It enables users to create and edit different knowledge items such as questions or learning tasks. Also, it acts as a web-tool and permits easy accessibility to a variety of knowledge databases that include written text, as well as interactive multimedia such as music, video films, special simulations and virtual tours to museums. It is a multi-lingual system and has been used in English, Hebrew, Arabic, and Turkish Thus, it is found that the Intranet as a KS tool facilitates for speedy and effective communication within an organization.
Social dilemmas are also referred to as ''dilemmas of the common good'' and ''public good dilemmas'', while knowledge dilemmas refer to cognitive barriers and epistemologically differences of knowledge, i. Some ways of overcoming the social and knowledge dilemmas are believed to be increased financial incentives, increased organizational efficacy, and a KS culture. Broadly speaking, the social dilemmas and knowledge dilemmas give rise to the following five problems inherent in organizational KS: i The stickiness of knowledge: all sharing of knowledge is to some extent sticky-but to the epistemologically different faces of knowledge.
The barriers in KS can be divided into three categories Running an Intranet includes the ambition to manage it or, at least, to make a decision not to. Managing the activity level and letting relevant information circulate are primary managerial concerns. To make an Intranet a success, the users must discipline themselves. They should also communicate problems of fulfilling expectations of the Intranet's potential.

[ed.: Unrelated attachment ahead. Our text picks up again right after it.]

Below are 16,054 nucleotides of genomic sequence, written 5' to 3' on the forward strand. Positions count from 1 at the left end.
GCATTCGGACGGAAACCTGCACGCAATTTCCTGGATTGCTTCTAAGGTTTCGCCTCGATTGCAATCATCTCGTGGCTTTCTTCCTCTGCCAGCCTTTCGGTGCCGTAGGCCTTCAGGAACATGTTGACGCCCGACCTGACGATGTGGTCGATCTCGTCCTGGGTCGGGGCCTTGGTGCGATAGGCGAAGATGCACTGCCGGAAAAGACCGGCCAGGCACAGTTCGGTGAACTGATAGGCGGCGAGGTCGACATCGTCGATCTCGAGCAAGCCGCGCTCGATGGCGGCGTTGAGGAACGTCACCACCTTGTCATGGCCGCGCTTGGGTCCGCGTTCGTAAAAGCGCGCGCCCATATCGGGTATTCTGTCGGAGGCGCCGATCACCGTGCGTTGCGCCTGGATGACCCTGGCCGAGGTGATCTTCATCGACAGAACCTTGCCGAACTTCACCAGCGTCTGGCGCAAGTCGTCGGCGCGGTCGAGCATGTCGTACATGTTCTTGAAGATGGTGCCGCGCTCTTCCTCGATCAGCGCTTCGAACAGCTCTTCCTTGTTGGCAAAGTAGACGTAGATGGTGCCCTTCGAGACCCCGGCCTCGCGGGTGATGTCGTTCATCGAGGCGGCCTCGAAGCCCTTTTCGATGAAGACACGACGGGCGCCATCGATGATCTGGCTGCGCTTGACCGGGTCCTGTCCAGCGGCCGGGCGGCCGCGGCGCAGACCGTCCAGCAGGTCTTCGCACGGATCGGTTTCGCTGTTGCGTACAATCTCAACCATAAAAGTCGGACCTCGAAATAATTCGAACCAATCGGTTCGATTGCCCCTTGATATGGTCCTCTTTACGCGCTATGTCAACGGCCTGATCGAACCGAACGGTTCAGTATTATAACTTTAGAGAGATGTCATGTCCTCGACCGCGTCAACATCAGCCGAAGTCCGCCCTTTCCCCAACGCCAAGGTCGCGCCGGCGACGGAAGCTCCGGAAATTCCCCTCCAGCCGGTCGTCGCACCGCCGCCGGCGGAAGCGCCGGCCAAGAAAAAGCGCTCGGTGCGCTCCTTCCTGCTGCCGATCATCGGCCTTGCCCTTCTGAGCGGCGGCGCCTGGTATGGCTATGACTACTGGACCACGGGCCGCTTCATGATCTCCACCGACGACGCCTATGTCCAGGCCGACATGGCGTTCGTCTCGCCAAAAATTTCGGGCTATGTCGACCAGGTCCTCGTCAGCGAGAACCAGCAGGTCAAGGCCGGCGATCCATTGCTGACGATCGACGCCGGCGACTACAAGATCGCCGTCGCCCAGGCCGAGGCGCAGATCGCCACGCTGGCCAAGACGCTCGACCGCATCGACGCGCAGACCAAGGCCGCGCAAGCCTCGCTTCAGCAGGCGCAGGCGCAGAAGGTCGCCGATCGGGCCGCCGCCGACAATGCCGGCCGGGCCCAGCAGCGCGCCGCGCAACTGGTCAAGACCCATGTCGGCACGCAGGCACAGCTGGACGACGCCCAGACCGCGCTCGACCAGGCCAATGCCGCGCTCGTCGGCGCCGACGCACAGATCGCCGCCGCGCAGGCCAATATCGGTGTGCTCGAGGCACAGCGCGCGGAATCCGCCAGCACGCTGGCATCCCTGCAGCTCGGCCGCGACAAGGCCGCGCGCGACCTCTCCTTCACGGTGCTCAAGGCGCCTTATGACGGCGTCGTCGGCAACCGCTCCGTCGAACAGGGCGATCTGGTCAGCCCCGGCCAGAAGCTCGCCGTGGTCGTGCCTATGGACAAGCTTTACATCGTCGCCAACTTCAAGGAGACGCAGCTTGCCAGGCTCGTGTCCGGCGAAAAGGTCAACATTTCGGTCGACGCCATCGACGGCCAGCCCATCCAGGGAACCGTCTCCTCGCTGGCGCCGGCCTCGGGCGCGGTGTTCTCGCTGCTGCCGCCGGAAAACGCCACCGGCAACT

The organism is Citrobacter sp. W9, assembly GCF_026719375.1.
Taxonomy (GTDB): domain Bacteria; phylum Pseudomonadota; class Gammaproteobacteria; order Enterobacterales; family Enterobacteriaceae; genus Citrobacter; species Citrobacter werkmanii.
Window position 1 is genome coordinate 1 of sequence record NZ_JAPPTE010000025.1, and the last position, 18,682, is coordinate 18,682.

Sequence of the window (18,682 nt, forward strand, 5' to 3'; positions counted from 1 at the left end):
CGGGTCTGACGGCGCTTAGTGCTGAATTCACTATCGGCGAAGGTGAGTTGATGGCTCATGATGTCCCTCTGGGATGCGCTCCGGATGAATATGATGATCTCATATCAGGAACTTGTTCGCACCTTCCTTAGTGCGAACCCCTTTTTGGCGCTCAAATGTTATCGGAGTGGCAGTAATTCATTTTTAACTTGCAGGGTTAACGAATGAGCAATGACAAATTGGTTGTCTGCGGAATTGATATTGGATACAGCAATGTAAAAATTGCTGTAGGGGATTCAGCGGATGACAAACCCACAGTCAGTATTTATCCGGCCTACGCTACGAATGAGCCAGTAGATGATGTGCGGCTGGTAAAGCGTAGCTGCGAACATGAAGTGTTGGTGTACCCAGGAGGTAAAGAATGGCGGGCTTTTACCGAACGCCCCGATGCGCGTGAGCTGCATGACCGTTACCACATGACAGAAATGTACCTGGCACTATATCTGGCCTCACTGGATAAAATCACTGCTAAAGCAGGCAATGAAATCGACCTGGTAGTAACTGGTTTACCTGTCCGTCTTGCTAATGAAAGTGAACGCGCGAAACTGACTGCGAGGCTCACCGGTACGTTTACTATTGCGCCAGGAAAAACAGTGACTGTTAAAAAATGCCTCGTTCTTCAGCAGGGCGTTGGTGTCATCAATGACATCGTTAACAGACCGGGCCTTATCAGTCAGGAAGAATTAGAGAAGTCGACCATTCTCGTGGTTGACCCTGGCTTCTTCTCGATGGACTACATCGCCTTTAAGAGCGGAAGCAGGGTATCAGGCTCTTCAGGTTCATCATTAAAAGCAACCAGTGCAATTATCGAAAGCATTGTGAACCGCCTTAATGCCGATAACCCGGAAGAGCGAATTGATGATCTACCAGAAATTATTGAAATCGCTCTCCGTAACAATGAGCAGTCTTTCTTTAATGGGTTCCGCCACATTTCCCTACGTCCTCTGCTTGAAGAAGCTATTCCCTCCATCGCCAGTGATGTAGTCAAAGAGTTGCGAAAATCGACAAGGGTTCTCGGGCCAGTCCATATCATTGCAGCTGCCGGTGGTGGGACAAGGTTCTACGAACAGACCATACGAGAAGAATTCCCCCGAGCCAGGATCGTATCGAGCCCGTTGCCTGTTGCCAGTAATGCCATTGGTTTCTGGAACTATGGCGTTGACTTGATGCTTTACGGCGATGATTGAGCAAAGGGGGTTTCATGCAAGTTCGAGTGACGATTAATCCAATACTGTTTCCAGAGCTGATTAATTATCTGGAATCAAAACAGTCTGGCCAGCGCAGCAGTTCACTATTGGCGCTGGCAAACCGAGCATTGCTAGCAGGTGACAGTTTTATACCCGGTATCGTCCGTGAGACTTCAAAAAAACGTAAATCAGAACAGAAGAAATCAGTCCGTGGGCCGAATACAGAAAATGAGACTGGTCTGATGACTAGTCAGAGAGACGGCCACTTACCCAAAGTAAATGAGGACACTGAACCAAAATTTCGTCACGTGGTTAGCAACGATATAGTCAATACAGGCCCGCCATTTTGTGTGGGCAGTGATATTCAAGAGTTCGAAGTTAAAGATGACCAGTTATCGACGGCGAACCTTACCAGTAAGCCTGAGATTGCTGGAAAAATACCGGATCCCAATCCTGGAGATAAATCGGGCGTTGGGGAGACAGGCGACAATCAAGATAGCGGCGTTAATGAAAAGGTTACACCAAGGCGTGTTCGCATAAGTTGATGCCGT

Therefore, organizations tend to support KS as if they were in situations of pooled interdependency, but in the words of Thompson this will eventually favor the least costs to the increased instrumentality.
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Alternatively, in other words, KS will most likely fail If companies are to practice KS, they must accept that getting started on sharing knowledge requires thorough identification and analysis of the problems that KS are supposed to be solved. This analysis has to start with identifying organizational interdependencies, and the flaws in bridging these interdependencies. Different forms of interdependencies involve different types of knowledge, and the sharing of these types of knowledge is to be facilitated differently. For global organizations, the implementation of Intranets may be difficult to achieve, since in some developing countries, Internet access is still not reliable and bandwidth problems may hinder their effective use.
However, the evolution towards a KS tool implies more than state-of-the-art technology. People have to be motivated to share information and knowledge. Most importantly, management needs to examine their objectives for the use of Intranets and develop a strategy for their development, which is consistent with organizational goals. To manage knowledge by intranet.